?>
Archive
Tag "Michele Bachmann"

Greg Mankiw thinks he’s really clever:

I have a plan to reduce the budget deficit.  The essence of the plan is the federal government writing me a check for $1 billion.  The plan will be financed by $3 billion of tax increases.  According to my back-of-the envelope calculations, giving me that $1 billion will reduce the budget deficit by $2 billion.

Now, you may be tempted to say that giving me that $1 billion will not really reduce the budget deficit.  Rather, you might say, it is the tax increases, which have nothing to do with my handout, that are reducing the budget deficit.  But if you are tempted by that kind of sloppy thinking, you have not been following the debate over healthcare reform.

I’m not going to attack this particular point about PPACA, because others have done it already.

I do think, however, it needs to be pointed out that this is indicative of the alternate universe in which most of the mainstream GOP resides.  In this alternate universe, tax increases are not a means to reduce the deficit.  They point this out as if it’s some sort of joke that you don’t get.  From Michele Bachmann’s “tax cuts shouldn’t be considered a deficit,” to CUTGO, to the new slash-and-burn budget plan straight out of Paul Ryan’s wet dream, it is clear that, in the mind of the modern GOP, the only path to a balanced budget is with spending cuts.

This is horribly unrealistic.

Any serious plan to take control of our budget situation must include an increase in our average tax rates.  And that’s no joke.

Read More

On Glenn Beck’s radio program:

BACHMANN: Let me tell you, there’s something that’s happening this week in Congress that could be the eventual unravelling for our freedom, and it’s this. I had asked the Treasury Secretary and Ben Bernanke, the Federal Reserve Chair, if they would categorically denounce–

BECK: I know.

BACHMANN: –taking the United States off of the dollar and putting us on an international global currency. Because as you know, Russia, China, Brazil, India, South Africa, many national have lined up now and called for an international currency, a One World currency. And they want to get off the dollar as the reserve currency.

BECK: Most people don’t understand what that means.

BACHMANN: What that means is that all of the countries of the world would have a single currency. We would give up the dollar as our currency and we would just go with a One World currency. And now for the first time, we’re seeing major countires like China, India, Russia, countries like that, calling for a one world currency and they want this discussion to occur at the G20. So I asked both the Treasury Secretary and the Federal Reserve chair if they would categorically denounce this. The reason why is because if we give up the dollar as our standard, and co-mingle the value of the dollar with the value of coinage in Zimbabwe, that dilutes our money supply. We lose country over our economy. And economic liberty is inextricably entwined with political liberty. Once you lose your economic freedom, you lose your political freedom. And then we are no more, as an exceptional nation, as we always have been. So this is imperative.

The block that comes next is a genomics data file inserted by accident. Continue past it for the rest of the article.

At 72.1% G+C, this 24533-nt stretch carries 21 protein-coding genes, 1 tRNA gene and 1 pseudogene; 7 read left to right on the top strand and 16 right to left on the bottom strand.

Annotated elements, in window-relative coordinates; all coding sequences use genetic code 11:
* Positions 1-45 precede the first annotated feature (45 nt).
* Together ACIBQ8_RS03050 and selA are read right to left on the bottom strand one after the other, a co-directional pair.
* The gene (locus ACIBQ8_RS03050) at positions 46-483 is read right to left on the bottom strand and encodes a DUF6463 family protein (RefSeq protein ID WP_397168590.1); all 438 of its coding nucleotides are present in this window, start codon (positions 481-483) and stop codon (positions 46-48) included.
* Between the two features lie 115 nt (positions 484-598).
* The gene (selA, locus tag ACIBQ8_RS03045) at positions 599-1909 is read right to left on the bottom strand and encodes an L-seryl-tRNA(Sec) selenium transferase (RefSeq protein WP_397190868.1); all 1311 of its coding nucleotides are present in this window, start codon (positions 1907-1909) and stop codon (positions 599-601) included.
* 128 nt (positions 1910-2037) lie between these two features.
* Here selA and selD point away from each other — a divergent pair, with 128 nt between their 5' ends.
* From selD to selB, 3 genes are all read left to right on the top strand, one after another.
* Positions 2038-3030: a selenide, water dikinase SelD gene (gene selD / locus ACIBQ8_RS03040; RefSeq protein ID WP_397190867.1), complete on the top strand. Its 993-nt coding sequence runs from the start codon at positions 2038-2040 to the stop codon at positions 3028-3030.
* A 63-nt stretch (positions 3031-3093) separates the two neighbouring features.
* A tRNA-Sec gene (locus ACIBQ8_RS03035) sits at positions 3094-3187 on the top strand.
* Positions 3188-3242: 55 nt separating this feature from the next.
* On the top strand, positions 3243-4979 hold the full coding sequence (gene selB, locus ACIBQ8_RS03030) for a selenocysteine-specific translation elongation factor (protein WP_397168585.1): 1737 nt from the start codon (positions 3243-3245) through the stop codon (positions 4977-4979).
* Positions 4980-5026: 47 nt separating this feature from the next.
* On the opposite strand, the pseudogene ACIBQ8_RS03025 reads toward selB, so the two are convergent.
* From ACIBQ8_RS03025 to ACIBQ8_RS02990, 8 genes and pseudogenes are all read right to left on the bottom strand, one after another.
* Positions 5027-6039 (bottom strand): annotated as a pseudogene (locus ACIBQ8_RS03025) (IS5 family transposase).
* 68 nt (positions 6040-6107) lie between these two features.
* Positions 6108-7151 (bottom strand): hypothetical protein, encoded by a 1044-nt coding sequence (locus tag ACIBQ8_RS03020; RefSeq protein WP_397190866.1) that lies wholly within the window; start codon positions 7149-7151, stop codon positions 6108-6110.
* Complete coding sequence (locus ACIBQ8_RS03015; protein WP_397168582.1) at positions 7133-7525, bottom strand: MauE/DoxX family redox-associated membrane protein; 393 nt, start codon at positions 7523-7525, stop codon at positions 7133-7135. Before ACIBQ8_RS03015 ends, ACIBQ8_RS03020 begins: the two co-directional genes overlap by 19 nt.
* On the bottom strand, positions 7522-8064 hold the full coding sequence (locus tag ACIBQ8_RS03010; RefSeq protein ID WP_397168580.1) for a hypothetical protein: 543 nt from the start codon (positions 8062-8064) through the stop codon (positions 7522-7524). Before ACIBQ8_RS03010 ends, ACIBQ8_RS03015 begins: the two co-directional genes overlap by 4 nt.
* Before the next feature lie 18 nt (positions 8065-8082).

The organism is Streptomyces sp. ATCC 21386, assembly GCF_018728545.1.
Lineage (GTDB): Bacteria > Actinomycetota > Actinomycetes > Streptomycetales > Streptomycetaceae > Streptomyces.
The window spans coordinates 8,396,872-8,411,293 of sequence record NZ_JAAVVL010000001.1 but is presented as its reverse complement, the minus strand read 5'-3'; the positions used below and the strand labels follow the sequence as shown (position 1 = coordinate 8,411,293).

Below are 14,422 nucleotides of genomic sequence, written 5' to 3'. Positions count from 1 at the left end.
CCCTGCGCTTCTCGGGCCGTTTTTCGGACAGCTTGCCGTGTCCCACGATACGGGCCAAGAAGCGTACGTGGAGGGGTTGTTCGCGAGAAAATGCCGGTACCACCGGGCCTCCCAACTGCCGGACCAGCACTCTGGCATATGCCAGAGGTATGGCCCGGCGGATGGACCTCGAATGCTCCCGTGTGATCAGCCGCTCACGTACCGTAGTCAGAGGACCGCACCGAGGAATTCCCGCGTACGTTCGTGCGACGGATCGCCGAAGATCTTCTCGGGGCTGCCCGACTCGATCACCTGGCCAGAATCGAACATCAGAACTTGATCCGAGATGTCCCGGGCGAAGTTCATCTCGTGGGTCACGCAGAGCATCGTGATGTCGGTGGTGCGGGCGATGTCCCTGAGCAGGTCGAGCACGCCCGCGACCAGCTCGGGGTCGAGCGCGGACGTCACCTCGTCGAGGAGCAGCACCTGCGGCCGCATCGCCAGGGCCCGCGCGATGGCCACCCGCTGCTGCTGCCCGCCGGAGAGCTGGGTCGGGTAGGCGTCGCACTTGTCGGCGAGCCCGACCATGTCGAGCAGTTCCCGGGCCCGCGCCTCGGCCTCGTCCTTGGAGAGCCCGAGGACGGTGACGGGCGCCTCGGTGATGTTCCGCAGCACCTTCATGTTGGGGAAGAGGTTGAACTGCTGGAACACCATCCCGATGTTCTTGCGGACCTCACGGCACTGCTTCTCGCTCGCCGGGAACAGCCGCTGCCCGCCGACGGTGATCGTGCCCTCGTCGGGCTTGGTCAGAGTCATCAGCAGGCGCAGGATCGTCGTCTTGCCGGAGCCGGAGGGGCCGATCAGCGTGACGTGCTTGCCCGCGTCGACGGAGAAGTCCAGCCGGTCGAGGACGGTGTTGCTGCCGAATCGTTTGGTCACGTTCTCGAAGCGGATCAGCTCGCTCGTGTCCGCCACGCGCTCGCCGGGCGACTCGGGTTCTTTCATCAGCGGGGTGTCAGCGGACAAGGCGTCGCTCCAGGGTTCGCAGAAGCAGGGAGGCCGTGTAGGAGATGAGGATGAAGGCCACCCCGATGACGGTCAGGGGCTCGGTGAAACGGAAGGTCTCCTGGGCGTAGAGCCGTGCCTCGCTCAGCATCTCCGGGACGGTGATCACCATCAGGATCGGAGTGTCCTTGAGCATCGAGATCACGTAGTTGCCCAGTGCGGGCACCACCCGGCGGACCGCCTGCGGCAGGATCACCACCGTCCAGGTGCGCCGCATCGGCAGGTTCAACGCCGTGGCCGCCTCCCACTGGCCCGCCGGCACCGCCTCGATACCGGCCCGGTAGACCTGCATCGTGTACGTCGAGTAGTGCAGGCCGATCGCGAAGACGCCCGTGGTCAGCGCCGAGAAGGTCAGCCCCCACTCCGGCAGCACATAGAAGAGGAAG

It’s clear that Michele Bachmann doesn’t know what a reserve currency is.  Fortunately, Matt Yglesias does:

This falsehoods here are coming so fast and loose that it’s hard to know where to start here. But to get to the main point, most countries hold “reserves” of various kinds—foreign currency and gold. Most countries, right now, primarily hold dollars. Euros are also popular, and Yen and British Pounds somewhat less so. The United States of America does not, obviously, hold any dollars in our reserves. We actually have quite a lot of gold. And different countries vary their practices in this regard. But most countries mostly hold their reserves in dollars. So the dollar is, in effect, the “global reserve currency.” The IMF also issues something called Special Drawing Rights that countries can use as a reserve asset. SDRs work as a kind of meta-currency, with their value based on a basket of major world currencies. A Chinese official suggested that it might be good for the world to tilt away from such a heavy reliance on dollars as the reserve currency of choice, since this leaves countries exposed to policy decisions in the United States, and toward something more SDR-like that would be balanced between dollars and euros and yen and pounds and so forth.

This has nothing to do with replacing the dollars in your bank account—or Michele Bachmann’s—with a new currency. Nor would it be the creation of a One World Currency. And to be clear, while the United States could prevent the IMF from formally creating any kind of new internationalized reserve currency, there’s nothing we can do to stop foreign countries from weighting their reserve baskets away from dollars. It’s just not up to us.

What is unfortunate, however, is that Michele Bachmann is a congresswoman from Minnesota, and Matt Yglesias is not.  So, congratulations, sixth congressional district of Minnesota! You’re congresswoman is an idiot.

Read More